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Wednesday, April 18, 2007

JAMA editorial critical of how ESAs have been used-

Few of the participants in the national dialysis scene escape the overt or implied criticism in comments found in an editorial by Dr. Daniel W. Coyne, a professor of medicine and nephologist at Washington University School of Medicine, in the April 18,2007 issue of JAMA. This is one of a number of articles and commentaries that have the same too-much-of-a-good-thing theme namely that the erythropoeisis stimulating agents(ESAs) have been over used both in renal failure patients and in patients with malignancies.

The medications on the table are:

epoetin alfa (branded as Epogen and Procrit)
darbepoetin (branded as Aranesp)

The recipients of criticism are:

1.The for-profit dialysis centers: An article in the same issue finds that the for-profits use more EPO and try to keep the hemoglobin levels higher than do the not for profit dialysis centers..The editorialist points out the profit margin for use of these drugs and possible marketing and rebate arrangements with the drugs manufacturer and distributors. Data from observational studies which have provided evidence for the improved quality of life associated with higher levels of hemoglobin are said by the editorial author are to be seriously confounded and he presents an array of selected data from several studies (some of which are randomized trials) which seem to indicate that mortality wise just the opposite is true.The increased mortality data associated with higher achieved hemoglobin levels was a key factor in the FDA's recent actions (see below)

2.The National Kidney Foundation and particularly its KDOQI (Kidney Disease Outcomes Quality Initiative). In this regard ,we are reminded that Amgen and other corporate contributors donate a good deal of money to the organization and that the chairman of the anemia working group works part time for a large for-profit dialysis company and 11/16 members of the work groups reportedly have conflicts of interest with the EPO producer.The reader is left to infer that the panel's recommendations may have been less influenced by sound data than by the source of funding. Dr. Coyne asserts that the panel's recommendations are based solely on quality of life studies. The NKF is expected to release new recommendations but Coyne believes that physicians "should not wait for the NKF opinions ,or necessarily trust of follow them."

Strong words, indeed.A reply from the Kidney Assocation folks surely will follow and I await their reply.

3.The nephrologists. While the practicing renal disease specialist does not make more money for using more EPO, he too does not appear blameless based on this editorial. Why? Even though he followed the guidelines (isn't this what everyone want doctors to do?) and even though he may have honestly believed there was the evidence base to support higher hemoglobin levels, he should have carefully analyzed the data and appropriately discounted the observational data and gone with what RCTs. Perhaps he should have concluded that contrary to the widely used guidelines, higher hemoglobin levels are not better. (OK Dr. Coyne didn't say any of those things, but I cannot help but think there is an undercurrent of unspoken criticism). I have to believe that most renal docs have acted in good faith here i.e.doing what they thought would benefit their patients and acting according to national guidelines.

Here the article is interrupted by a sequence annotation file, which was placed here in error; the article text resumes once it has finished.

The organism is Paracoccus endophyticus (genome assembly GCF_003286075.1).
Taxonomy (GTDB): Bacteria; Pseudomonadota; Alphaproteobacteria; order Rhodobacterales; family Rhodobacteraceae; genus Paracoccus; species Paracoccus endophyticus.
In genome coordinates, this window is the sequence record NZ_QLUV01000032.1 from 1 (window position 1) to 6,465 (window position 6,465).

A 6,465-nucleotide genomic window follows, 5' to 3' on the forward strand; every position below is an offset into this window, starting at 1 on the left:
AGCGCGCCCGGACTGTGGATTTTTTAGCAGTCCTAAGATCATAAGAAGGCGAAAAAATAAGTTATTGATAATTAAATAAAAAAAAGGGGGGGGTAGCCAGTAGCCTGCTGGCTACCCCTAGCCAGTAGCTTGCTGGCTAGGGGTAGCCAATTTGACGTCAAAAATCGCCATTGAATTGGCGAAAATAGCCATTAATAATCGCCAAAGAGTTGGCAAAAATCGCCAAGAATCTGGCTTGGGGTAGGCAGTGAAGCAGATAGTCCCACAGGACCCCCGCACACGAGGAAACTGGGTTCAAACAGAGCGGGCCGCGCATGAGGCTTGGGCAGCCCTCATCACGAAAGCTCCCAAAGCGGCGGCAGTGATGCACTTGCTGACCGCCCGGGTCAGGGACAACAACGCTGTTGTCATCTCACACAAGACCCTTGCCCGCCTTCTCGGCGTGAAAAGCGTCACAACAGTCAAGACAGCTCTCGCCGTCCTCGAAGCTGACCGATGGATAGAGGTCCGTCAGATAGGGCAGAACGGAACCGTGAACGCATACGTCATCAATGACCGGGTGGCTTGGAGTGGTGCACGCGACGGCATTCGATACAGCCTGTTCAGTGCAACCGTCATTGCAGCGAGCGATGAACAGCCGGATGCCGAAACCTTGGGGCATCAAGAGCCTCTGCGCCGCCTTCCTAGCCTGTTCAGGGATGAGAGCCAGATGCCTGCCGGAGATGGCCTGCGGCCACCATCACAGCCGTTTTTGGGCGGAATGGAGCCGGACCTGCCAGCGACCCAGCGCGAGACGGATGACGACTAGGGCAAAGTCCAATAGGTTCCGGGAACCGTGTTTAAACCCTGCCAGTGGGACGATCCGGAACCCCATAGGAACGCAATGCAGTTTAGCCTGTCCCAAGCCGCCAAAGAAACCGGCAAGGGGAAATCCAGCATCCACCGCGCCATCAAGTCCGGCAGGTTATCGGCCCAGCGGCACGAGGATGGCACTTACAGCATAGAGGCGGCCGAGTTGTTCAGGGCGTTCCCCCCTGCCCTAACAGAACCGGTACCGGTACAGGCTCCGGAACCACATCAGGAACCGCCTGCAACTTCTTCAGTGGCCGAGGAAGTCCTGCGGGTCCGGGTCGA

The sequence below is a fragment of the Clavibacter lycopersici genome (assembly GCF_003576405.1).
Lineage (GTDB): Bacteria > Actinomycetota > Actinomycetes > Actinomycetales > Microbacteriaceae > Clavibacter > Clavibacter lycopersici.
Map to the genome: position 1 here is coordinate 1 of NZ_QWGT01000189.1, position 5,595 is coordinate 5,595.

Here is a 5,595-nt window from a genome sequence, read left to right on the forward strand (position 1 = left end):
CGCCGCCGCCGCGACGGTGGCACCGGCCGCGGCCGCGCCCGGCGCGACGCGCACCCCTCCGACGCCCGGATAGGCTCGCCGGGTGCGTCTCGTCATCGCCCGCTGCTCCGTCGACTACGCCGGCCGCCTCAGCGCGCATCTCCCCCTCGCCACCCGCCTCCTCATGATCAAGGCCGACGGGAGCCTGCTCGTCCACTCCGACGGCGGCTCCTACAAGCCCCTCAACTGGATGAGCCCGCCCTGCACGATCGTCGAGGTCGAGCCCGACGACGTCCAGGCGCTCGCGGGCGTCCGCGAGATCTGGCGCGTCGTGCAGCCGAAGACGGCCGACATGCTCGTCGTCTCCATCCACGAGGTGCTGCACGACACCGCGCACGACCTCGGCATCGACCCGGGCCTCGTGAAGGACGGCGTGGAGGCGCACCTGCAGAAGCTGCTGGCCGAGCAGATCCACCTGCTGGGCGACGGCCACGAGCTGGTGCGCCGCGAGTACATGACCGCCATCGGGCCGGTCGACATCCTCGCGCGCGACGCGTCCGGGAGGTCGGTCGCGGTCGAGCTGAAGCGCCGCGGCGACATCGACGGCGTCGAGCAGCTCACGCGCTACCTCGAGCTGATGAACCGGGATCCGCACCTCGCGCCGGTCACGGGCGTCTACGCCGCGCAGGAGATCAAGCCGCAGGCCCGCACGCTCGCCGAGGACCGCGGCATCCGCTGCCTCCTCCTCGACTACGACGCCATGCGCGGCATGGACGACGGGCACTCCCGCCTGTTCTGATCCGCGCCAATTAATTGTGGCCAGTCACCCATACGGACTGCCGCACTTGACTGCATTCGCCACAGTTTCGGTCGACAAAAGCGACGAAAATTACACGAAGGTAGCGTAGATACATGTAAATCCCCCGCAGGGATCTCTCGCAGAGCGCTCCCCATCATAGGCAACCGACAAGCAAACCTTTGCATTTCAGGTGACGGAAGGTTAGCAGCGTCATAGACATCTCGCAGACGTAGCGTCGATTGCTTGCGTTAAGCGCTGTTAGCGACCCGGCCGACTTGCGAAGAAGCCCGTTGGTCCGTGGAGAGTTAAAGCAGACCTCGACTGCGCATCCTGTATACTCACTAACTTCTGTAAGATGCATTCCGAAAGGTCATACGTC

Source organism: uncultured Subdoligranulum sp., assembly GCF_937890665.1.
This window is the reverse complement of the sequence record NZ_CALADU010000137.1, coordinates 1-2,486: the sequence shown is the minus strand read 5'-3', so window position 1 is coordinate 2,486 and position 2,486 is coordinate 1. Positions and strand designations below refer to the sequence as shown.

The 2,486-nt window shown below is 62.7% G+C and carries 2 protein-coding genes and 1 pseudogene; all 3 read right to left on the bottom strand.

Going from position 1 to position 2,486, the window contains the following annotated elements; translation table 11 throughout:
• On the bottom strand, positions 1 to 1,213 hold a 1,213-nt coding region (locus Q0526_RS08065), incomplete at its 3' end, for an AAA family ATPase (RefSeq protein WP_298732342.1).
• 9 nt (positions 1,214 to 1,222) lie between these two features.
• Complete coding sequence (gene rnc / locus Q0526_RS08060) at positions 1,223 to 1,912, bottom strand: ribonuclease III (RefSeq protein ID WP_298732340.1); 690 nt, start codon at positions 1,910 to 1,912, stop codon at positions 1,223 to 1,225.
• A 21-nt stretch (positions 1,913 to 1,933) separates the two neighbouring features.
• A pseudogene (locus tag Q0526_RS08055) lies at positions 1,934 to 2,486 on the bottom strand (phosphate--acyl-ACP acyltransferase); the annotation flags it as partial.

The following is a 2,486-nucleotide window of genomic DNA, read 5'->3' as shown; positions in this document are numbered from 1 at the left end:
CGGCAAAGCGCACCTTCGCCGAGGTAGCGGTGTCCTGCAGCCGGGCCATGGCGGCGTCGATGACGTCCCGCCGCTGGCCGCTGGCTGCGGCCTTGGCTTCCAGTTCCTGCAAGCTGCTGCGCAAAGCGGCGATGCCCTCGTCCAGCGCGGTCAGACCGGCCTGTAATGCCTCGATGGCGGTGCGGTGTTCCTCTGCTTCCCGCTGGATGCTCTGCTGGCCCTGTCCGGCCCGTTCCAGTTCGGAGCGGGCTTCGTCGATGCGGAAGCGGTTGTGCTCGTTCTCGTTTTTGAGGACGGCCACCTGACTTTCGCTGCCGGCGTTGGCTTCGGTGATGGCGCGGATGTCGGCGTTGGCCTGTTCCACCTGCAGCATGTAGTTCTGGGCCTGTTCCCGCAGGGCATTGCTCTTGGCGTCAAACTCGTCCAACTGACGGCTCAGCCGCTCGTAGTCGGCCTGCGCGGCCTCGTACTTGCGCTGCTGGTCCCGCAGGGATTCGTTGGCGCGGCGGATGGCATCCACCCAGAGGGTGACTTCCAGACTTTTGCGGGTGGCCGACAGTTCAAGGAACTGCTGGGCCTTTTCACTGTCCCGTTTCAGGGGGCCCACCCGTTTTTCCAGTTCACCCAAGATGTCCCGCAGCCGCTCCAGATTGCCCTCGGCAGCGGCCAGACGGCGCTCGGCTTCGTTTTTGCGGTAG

I do not know if the data used to conclude that higher hemoglobin levels are better is so flawed as to conclude it should be discounted and I do not know if the conflicting data is so sound that clearly we should go with lower goals. But, I will admit Dr. Coyne's arguments seem persuasive and I would have to agree with the lower goals now recommended by the FDA. I obviously also do not know if the NKF panel was acting in anyway other than honestly and analysed the available data they had access to at the time in any way other fairly and appropriately. There is the perception of conflict of interest but concern about that should not be determinative. Analysis of the relevant data ideally should not factor in the possible conflict of interest but being human it is hard to not let that issue influence one's opinion. Moreover, I worry that we have been so guideline oriented and so herded by the views of organizations whose motives at times seem at best suspect that we really can't win.Go by the guidelines and then we learn the guidelines are thought to be bogus; don't comply with them and you are not practicing quality medicine and won't recieve your bribe (a.k.a. pay for performance.) We are learning how goldfish feel.

The FDA has also spoken on this topic and makes 3 points:

1.Use the lowest dose of an ESA to gradually increase the hemoglobin to the lowest level necessary to avoid a transfusion.
2.Realize that raising the hemoglobin level to greater than 12 increases the risk for cardiovascular events.
3.Realize that there has been reported a higher incidence of deep vein thrombosis in patients receiving epoetin preop to avoid blood transfusion.

ESAs are approved by the FDA for:

1.treatment of anemia in chronic kidney failure patients.
2.treatment of cancer patient whose chemotherapy has caused anemia.